The OJIP transient was measured in the middle of leaf segments with excitation light (red light, 4300 µmol photons·m−2·s−1) lasting 1 s. The initial slope of the O–J Chl fluorescence rise (dV/dt)0 and the relative variable fluorescence at the J step (VJ) were evaluated. The (dV/dt)0 parameter, defined as the maximal rate of accumulation of closed (i.e., reduced) RCII, was calculated as (dV/dt)0 = 4 (F300μs – F50μs)/FV, where F300μs and F50μs are fluorescence intensities at the indicated times of the transient, and FV is variable fluorescence (FV = FP – F0, where FP is fluorescence intensity at P step and F0 is minimal fluorescence) [28]. The VJ parameter reflects a fraction of reduced RCII and was calculated as VJ = (FJ – F0)/FV, where FJ is fluorescence intensity at 2 ms (J-step).
A FluorCam imaging system was used for the measurement of quantum yields ΦP, ΦNPQ and Φf,D reflecting the proportion of three different types of energy usage by PSII (their sum equals 1; [30]) in light-adapted state of senescent leaves, and for measurement of changes in maximum quantum yield of PSII photochemistry (FV/FM = (FM − F0)/FM) after HL treatment (4 h). The effective quantum yield of PSII photochemistry for the light-adapted state was calculated as ΦP = (FM′ − Ft)/FM′. The quantum yield of regulatory light-induced non-photochemical quenching was calculated as ΦNPQ = (Ft/FM′) − (Ft/FM). The quantum yield of constitutive non-regulatory dissipation processes was calculated as Φf,D = Ft/FM. The minimal fluorescence of the dark-adapted leaf sample (F0) was determined by applying several µ-seconds-long measuring flashes (red light, 0.1 µmol photons·m−2·s−1) at the beginning of the procedure. The maximal fluorescence of the dark-adapted sample (FM) was measured using the 1.6-s saturating pulse (white light, 850 µmol photons·m−2·s−1). After 2 min of dark relaxation the sample was exposed to actinic light (red light, 200 µmol photons·m−2·s−1) and series of saturating pulses (the 1st pulse at the 3rd second of actinic light, 6 pulses in a 23-s interval, 3 pulses in a 47-s interval and the last 2 pulses in a 70-s interval) to measure the maximal fluorescence in the light-adapted sample (FM′). The actual fluorescence signal at the time t of actinic illumination (Ft) was measured immediately prior to the application of saturating pulse. The last measured (steady-state) values of ΦP, ΦNPQ and Φf,D are presented.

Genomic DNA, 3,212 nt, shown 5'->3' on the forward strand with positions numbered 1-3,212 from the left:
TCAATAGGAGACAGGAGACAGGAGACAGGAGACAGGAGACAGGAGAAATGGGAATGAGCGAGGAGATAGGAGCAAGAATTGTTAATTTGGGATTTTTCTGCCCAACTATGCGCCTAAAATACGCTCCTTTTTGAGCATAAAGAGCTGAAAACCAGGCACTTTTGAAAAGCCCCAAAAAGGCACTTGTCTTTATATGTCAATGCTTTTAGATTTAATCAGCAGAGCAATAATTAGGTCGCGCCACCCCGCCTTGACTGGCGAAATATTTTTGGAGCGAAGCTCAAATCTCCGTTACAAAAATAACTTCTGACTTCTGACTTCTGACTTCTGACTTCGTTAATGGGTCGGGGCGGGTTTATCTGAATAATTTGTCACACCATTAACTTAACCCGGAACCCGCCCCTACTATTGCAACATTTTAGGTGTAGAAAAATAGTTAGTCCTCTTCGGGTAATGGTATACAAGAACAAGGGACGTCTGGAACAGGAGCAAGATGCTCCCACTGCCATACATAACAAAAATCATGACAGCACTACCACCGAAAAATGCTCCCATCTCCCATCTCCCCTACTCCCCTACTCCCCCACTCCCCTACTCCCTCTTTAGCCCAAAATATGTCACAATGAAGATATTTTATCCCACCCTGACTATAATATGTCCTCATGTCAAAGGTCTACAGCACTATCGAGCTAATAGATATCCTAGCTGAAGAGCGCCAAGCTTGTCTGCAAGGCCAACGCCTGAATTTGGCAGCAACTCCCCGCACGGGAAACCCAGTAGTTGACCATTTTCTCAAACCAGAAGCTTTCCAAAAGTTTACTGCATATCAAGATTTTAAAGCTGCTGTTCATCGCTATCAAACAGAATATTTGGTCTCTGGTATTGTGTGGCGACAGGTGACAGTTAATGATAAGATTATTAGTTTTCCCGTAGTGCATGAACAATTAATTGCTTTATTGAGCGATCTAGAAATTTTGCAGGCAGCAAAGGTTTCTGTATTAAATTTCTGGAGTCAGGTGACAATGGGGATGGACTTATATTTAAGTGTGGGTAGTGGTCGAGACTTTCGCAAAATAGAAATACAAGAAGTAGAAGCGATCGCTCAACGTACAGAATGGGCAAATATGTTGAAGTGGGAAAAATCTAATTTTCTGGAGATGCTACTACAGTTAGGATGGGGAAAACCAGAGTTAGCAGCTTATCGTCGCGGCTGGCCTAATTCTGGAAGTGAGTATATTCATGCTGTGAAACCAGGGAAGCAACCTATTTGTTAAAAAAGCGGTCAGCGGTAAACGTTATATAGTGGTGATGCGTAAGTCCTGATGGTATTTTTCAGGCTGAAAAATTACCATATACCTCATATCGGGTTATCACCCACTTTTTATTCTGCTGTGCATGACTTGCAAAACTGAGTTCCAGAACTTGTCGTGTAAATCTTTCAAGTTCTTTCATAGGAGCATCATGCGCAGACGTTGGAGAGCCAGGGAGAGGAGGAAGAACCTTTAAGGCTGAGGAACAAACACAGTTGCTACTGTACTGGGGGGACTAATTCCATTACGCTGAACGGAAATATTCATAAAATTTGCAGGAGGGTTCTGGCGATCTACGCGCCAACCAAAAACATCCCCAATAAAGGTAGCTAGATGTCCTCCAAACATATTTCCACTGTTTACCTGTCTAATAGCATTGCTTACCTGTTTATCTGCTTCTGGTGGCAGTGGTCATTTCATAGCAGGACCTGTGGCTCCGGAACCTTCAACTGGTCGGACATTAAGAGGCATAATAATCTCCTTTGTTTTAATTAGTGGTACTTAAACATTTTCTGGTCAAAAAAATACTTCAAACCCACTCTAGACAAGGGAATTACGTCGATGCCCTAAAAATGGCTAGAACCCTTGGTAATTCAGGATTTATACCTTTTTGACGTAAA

3.6. Ethylene Production

The detached leaves of wheat and Arabidopsis were put into 10-µmol·L−1 solutions of BAP, 3OHBAPA, 3MeOBAPA, or into 0.1% DMSO solution in distilled water and kept sealed in 8-mL vials in darkness for 6 days. Subsequently, 1.5 mL of air was collected from each vial and reduced to 1 mL before injection to gas-chromatograph Agilent GC 6890 (Agilent Technologies, Santa Clara, CA, USA) equipped with a flame ionization detector and 50-m capillary column (HP-AL/S stationary phase, 15 µm, i.d. = 0.535). The injection temperature was set to 200 °C, oven temperature to 40 °C, and the detector temperature to 220 °C. The measurements were performed in triplicate from three different test tubes of each variant.

3.7. Ultra-Weak Photon Emission